The engine plant at Lonsdale is empty too and I have heard rumors of demolition.And that is only about 35 years old.

Edited by Lee Nicolle, 31 December 2011 - 00:39.


#316 Magoo

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Posted 31 December 2011 - 21:21

Thanks for all the generous comments. I wonder what you folks would think about a website along these broad lines? Some history, some tech, some Detroit gossip and industry lore? I would llike to hear your opinions and suggestions.

#317 Tony Matthews

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Posted 31 December 2011 - 21:45

I'd love it! And Happy New Year...

#318 Lee Nicolle

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Posted 01 January 2012 - 00:18

Thanks for all the generous comments. I wonder what you folks would think about a website along these broad lines? Some history, some tech, some Detroit gossip and industry lore? I would llike to hear your opinions and suggestions.

It should be interesting

#319 NTSOS

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Posted 01 January 2012 - 00:28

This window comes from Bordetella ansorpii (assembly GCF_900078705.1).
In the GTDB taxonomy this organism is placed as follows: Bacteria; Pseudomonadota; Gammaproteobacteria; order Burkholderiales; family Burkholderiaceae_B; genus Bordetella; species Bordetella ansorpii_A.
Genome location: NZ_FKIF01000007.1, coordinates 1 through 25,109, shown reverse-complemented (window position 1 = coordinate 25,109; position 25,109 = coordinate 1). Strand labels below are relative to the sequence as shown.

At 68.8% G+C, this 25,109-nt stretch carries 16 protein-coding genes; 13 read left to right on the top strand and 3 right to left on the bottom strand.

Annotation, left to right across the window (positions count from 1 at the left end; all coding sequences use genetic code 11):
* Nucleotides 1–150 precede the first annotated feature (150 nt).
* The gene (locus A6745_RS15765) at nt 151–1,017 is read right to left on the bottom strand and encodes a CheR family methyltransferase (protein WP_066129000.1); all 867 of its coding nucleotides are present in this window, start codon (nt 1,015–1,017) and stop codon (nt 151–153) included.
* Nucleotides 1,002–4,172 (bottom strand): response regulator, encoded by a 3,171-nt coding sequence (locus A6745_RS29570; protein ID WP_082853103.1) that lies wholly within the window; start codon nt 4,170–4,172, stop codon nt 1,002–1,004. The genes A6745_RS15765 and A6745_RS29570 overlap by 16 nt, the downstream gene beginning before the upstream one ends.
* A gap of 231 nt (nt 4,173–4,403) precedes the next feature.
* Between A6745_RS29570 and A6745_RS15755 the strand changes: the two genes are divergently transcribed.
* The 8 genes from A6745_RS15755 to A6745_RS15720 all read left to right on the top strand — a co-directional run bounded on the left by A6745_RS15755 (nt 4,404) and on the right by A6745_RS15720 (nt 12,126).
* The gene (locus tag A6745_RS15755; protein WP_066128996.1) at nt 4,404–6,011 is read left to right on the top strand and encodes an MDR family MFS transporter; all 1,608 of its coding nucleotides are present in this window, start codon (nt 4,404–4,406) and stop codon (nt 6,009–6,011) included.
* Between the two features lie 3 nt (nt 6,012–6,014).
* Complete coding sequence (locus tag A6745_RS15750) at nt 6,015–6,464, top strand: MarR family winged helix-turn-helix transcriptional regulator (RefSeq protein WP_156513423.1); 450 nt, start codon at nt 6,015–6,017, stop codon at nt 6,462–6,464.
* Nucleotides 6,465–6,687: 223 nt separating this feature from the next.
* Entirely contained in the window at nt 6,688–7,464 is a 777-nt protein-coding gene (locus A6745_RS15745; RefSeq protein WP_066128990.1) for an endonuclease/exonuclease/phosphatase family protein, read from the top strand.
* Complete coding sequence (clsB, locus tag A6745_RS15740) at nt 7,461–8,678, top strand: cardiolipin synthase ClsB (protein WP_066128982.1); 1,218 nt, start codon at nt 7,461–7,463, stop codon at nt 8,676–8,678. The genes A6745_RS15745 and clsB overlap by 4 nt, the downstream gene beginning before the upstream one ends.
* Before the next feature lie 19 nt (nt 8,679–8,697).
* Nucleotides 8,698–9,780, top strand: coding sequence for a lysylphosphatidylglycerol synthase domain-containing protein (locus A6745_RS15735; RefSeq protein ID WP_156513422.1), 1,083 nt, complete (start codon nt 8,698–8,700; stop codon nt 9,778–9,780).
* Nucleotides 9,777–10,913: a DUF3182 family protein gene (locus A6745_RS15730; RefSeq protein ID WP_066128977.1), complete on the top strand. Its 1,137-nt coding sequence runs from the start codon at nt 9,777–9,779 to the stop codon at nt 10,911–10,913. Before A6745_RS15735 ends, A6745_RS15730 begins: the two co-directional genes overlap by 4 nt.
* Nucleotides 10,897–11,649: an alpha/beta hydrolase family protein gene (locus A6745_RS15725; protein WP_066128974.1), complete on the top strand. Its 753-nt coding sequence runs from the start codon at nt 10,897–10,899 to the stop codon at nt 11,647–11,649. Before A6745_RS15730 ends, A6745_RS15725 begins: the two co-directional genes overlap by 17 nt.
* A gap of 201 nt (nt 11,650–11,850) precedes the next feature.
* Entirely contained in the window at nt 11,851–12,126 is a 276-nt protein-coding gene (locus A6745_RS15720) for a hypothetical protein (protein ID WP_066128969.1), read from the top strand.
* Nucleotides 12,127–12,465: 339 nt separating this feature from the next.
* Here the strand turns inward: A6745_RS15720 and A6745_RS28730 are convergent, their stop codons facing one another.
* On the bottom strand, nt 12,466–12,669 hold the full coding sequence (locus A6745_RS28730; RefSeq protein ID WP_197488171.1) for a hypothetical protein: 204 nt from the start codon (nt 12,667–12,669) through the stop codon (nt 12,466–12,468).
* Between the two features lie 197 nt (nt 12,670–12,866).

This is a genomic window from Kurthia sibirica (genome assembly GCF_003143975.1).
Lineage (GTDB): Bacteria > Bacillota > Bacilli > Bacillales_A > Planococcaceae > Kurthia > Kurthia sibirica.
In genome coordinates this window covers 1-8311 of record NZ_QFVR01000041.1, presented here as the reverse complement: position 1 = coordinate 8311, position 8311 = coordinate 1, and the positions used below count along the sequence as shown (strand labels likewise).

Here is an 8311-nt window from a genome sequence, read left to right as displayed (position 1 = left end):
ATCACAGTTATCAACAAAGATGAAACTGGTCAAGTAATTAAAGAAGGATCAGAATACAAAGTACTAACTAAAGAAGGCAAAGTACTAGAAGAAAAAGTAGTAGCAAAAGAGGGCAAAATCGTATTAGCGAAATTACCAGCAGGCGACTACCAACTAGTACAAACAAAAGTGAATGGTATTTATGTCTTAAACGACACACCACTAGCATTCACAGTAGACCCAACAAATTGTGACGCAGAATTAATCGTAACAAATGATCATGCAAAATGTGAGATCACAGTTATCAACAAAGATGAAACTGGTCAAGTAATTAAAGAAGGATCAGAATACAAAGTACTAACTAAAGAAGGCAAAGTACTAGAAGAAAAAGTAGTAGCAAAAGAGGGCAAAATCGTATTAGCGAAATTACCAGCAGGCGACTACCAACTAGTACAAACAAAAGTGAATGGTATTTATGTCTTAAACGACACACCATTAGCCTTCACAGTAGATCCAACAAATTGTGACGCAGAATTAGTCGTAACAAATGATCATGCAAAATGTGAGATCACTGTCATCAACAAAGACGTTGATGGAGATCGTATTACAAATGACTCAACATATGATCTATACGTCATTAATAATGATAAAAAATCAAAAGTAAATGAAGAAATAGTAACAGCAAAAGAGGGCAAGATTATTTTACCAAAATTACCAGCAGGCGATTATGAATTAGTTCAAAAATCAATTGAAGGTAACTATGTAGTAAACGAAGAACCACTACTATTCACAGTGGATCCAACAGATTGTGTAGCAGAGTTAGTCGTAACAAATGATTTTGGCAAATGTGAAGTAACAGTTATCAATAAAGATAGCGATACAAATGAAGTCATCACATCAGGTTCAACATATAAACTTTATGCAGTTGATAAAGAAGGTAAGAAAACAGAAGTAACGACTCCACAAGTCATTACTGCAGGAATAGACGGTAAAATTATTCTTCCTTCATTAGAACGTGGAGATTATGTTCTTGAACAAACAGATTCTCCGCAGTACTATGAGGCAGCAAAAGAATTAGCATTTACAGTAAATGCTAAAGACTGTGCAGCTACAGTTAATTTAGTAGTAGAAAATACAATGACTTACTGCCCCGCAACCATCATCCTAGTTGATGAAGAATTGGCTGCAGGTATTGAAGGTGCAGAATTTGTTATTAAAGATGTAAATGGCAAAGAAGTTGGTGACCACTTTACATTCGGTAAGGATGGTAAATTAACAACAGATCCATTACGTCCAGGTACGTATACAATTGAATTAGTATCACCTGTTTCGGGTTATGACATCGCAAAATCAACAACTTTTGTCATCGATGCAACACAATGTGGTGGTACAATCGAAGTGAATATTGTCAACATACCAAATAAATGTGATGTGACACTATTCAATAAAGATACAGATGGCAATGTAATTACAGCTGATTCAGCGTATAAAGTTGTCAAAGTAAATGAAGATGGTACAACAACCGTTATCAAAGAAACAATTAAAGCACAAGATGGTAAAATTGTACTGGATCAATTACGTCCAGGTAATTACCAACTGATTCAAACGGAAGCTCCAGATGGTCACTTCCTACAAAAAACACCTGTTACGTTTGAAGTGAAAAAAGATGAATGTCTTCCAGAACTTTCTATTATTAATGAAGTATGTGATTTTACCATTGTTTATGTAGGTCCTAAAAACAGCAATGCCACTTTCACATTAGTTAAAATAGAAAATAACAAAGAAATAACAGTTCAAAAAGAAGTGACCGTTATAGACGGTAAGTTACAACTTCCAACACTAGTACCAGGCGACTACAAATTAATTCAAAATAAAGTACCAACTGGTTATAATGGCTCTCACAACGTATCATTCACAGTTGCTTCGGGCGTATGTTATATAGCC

Thanks for all the generous comments. I wonder what you folks would think about a website along these broad lines? Some history, some tech, some Detroit gossip and industry lore? I would llike to hear your opinions and suggestions.


That would be terrific and great fun too!

Happy New Year all!

John

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#320 desmo

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Posted 01 January 2012 - 03:17

Thanks for all the generous comments. I wonder what you folks would think about a website along these broad lines? Some history, some tech, some Detroit gossip and industry lore? I would llike to hear your opinions and suggestions.


It's a great idea. I was raised with a predisposition to think of Detroit engineering as backward and crude, but have since learned otherwise.


#321 Canuck

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Posted 02 January 2012 - 06:00

Thanks for all the generous comments. I wonder what you folks would think about a website along these broad lines? Some history, some tech, some Detroit gossip and industry lore? I would llike to hear your opinions and suggestions.

I have never read one of your insider stories and thought "well that's time I'll never get back". I'd buy a book if you published one, never mind read it free on a website you create.

#322 Wirra